Lawyer Speaks of Client's Death|
By Patricia Norris firstname.lastname@example.org
The Springfield Republican
August 13, 2004
GREENFIELD - Alleged clergy abuse victim Shawn M. Dobbert will not be laid to rest with Catholic funeral rites today.
His mother, despite a lifelong pledge to Catholicism, will instead say goodbye to her son during a funeral service at St. John's Episcopal church in North Adams.
"She couldn't do it. She felt it would have been hypocritical in that it was the church where Shawn was molested and he had rejected organized religion as a result of his molestation," said John J. Stobierski, a lawyer representing Dobbert and 44 others in a $7.5 million, sex abuse settlement with the Roman Catholic Diocese of Springfield.
Dobbert, 36, who was found dead in his apartment Tuesday, filed suit against the diocese in 2002, saying he was sexually abused from 1976 to 1986 by former priest Richard Lavigne. The two met while Lavigne presided over St. Francis of Assisi Catholic church in North Adams.
Stobierski spoke on behalf of the Dobbert family in a press conference at his Greenfield office yesterday.
Police, who are investigating the death, are awaiting the autopsy report.
"Shawn very well could have died of natural causes," said Stobierski, adding that Dobbert had many physical illnesses, which he would not elaborate on. Stobierski also said Dobbert, who was found by friends, was not discovered in a manner that would suggest foul play.
Stobierski expressed concern over the emotional effect Dobbert's death is having on clergy abuse victims, saying many contemplate suicide as they attempt to deal with years of physical and mental abuse.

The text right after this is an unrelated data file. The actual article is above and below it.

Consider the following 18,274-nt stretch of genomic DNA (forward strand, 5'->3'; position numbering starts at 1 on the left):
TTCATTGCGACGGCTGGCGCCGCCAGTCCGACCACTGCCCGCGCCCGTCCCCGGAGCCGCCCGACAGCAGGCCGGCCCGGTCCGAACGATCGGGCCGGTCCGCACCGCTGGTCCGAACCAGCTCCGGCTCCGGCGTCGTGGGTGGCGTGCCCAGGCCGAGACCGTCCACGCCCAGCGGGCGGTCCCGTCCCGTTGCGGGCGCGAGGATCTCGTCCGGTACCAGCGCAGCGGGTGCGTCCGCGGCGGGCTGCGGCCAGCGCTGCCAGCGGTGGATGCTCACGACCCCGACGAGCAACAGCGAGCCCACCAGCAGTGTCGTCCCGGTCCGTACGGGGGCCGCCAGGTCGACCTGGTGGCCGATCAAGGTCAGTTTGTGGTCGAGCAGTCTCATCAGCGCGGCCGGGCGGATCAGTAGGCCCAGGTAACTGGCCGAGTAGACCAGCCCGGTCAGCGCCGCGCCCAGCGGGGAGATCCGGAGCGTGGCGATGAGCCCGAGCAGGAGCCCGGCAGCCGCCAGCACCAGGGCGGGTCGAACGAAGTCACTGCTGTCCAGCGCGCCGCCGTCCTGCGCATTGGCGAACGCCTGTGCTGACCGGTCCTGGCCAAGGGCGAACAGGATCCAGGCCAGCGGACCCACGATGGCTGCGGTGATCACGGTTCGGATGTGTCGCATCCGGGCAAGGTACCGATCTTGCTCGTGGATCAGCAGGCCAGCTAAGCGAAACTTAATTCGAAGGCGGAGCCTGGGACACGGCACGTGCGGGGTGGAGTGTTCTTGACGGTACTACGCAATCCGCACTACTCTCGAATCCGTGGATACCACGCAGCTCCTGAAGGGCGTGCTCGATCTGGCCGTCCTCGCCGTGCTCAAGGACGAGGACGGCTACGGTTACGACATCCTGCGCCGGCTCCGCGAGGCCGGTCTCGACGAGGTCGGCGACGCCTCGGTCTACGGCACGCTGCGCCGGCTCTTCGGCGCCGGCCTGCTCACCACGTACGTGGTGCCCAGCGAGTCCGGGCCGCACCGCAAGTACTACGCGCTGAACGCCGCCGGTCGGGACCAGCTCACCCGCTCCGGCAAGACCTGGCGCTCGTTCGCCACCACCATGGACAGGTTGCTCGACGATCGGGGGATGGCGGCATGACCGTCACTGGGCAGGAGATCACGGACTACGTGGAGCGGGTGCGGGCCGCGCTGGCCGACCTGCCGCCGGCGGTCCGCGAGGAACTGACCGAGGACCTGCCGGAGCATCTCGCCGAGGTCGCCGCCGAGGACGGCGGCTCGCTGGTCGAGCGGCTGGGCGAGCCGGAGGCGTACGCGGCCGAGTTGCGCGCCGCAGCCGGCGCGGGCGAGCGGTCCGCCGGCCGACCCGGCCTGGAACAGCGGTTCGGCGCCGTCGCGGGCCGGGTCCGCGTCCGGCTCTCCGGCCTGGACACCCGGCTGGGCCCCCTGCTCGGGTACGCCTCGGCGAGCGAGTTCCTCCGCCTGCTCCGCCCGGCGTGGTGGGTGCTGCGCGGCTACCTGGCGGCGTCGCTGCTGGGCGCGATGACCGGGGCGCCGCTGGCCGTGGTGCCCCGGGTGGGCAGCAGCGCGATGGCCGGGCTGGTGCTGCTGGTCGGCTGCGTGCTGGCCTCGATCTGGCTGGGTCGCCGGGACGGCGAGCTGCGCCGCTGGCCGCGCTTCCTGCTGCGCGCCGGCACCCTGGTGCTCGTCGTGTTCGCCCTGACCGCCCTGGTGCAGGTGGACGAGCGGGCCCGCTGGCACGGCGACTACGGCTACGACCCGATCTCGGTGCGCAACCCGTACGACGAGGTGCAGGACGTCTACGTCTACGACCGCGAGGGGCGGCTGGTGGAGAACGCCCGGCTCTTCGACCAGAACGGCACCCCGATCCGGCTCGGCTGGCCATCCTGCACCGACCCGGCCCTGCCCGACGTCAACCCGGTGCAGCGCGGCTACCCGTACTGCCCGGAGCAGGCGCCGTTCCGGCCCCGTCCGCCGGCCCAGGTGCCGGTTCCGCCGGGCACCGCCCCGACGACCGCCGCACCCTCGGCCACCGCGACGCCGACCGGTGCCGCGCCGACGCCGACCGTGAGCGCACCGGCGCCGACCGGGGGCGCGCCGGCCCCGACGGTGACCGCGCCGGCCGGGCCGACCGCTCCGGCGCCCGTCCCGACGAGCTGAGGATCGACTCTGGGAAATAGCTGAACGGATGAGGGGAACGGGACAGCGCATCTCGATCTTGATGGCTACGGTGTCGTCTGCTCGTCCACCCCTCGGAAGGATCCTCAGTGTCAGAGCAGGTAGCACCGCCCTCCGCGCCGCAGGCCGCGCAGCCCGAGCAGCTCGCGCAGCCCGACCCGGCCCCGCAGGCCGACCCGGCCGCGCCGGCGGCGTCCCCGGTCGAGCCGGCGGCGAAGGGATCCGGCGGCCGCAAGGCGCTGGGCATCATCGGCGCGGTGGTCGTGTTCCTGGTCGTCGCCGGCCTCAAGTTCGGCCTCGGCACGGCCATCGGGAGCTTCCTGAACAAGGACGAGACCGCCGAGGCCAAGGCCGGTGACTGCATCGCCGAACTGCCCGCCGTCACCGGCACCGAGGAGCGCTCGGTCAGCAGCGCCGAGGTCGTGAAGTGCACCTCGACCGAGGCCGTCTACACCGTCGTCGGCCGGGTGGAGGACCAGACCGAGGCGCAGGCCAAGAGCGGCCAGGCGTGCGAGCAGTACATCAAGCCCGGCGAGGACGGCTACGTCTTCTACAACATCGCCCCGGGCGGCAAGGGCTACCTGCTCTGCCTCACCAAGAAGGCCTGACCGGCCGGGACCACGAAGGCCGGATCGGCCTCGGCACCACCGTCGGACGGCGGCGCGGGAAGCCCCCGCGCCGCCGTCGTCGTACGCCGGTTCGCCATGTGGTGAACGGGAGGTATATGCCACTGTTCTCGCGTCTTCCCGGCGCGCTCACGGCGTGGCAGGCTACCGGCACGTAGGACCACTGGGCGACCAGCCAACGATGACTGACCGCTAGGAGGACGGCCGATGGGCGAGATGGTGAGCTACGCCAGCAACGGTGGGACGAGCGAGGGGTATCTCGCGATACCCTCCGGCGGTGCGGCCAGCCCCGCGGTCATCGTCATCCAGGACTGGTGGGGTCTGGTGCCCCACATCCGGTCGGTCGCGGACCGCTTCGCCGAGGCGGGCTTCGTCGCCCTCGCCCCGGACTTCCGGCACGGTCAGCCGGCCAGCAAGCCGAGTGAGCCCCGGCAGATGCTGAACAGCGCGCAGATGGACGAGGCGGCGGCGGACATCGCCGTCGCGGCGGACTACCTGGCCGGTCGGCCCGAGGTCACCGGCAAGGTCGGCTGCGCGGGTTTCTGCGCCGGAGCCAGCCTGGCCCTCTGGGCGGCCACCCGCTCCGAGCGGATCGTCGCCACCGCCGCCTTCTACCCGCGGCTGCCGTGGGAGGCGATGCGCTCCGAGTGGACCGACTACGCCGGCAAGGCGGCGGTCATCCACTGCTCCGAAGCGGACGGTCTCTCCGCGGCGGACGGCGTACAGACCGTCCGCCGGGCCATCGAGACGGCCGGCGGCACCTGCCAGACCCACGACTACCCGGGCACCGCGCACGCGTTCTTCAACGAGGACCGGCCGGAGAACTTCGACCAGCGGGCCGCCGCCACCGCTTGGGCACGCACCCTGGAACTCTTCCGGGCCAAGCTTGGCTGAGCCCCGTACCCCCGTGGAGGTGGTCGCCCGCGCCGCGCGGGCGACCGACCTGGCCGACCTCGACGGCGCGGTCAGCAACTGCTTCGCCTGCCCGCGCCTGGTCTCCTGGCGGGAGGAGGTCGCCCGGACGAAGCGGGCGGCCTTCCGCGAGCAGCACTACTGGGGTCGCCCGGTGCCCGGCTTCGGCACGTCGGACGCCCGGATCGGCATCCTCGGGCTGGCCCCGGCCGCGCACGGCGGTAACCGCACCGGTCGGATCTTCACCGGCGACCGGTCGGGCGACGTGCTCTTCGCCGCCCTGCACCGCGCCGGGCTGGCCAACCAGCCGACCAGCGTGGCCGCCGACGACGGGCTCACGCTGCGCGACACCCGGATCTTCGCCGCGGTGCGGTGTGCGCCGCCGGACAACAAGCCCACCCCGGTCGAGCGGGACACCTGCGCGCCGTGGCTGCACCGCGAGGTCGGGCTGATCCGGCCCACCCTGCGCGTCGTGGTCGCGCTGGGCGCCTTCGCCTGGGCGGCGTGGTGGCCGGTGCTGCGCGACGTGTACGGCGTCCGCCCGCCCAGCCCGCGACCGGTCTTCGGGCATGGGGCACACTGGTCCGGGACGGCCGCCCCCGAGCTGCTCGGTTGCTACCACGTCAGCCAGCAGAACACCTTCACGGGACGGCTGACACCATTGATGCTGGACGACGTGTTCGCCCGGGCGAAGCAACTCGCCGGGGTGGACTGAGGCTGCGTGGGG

"This is something so traumatic," he said.
Bishop Timothy A. McDonnell said in a prepared statement he was saddened by Dobbert's death.
"It is our fervent hope and prayer that he is at peace with God. Our prayers are also extended to his family and friends during this difficult time," he said.
Stobierski called upon the diocese to implement a comprehensive program that would assist claimants over the long term with issues like job placement.
"If that program were set up, Shawn would have definitely benefited from it," he said.
Part of the settlement does include lifetime counseling.
Dobbert, who was unemployed at the time of his death, was one of Stobierski's most "tortured" clients. Dobbert said two years ago that Lavigne conditioned him to believe that only he could love Dobbert because he was overweight and unappealing to others.
"He (Dobbert) was courageous in his commitment to follow through (in exposing the abuse)," said Stobierski. "He did not have to do that."
Dobbert was not taking part in the two-week binding arbitration process to determine the sum of his settlement with the diocese. In February, he opted to forgo the process where arbitrators ask claimants to reveal all aspects of the abuse and its effect on their lives, for an outright decision.
Stobierski said Dobbert died before knowing how much he would receive from the settlement, but noted that Dobbert knew that it would be a minimum of $80,000.